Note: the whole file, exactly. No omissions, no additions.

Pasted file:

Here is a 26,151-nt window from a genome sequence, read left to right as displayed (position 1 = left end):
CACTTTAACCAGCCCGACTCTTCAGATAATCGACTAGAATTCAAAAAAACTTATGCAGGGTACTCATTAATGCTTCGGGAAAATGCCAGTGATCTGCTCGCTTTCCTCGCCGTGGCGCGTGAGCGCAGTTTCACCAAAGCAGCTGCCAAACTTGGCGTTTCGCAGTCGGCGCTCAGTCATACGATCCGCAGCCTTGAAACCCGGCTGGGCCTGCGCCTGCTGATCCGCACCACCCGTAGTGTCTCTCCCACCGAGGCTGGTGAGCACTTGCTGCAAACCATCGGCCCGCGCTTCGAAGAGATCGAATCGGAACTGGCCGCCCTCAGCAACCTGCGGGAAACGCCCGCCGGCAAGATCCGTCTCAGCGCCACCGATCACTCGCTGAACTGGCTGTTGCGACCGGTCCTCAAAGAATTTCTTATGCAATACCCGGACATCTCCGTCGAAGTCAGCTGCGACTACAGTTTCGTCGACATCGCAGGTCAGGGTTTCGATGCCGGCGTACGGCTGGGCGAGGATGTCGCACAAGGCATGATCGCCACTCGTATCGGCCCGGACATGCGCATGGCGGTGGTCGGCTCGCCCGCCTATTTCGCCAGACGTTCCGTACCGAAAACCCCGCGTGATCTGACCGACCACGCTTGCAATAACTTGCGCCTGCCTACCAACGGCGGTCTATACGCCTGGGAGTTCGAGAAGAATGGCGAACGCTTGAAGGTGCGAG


Here is a 26,151-nt window from a genome sequence, read left to right as displayed (position 1 = left end):
CACTTTAACCAGCCCGACTCTTCAGATAATCGACTAGAATTCAAAAAAACTTATGCAGGGTACTCATTAATGCTTCGGGAAAATGCCAGTGATCTGCTCGCTTTCCTCGCCGTGGCGCGTGAGCGCAGTTTCACCAAAGCAGCTGCCAAACTTGGCGTTTCGCAGTCGGCGCTCAGTCATACGATCCGCAGCCTTGAAACCCGGCTGGGCCTGCGCCTGCTGATCCGCACCACCCGTAGTGTCTCTCCCACCGAGGCTGGTGAGCACTTGCTGCAAACCATCGGCCCGCGCTTCGAAGAGATCGAATCGGAACTGGCCGCCCTCAGCAACCTGCGGGAAACGCCCGCCGGCAAGATCCGTCTCAGCGCCACCGATCACTCGCTGAACTGGCTGTTGCGACCGGTCCTCAAAGAATTTCTTATGCAATACCCGGACATCTCCGTCGAAGTCAGCTGCGACTACAGTTTCGTCGACATCGCAGGTCAGGGTTTCGATGCCGGCGTACGGCTGGGCGAGGATGTCGCACAAGGCATGATCGCCACTCGTATCGGCCCGGACATGCGCATGGCGGTGGTCGGCTCGCCCGCCTATTTCGCCAGACGTTCCGTACCGAAAACCCCGCGTGATCTGACCGACCACGCTTGCAATAACTTGCGCCTGCCTACCAACGGCGGTCTATACGCCTGGGAGTTCGAGAAGAATGGCGAACGCTTGAAGGTGCGAG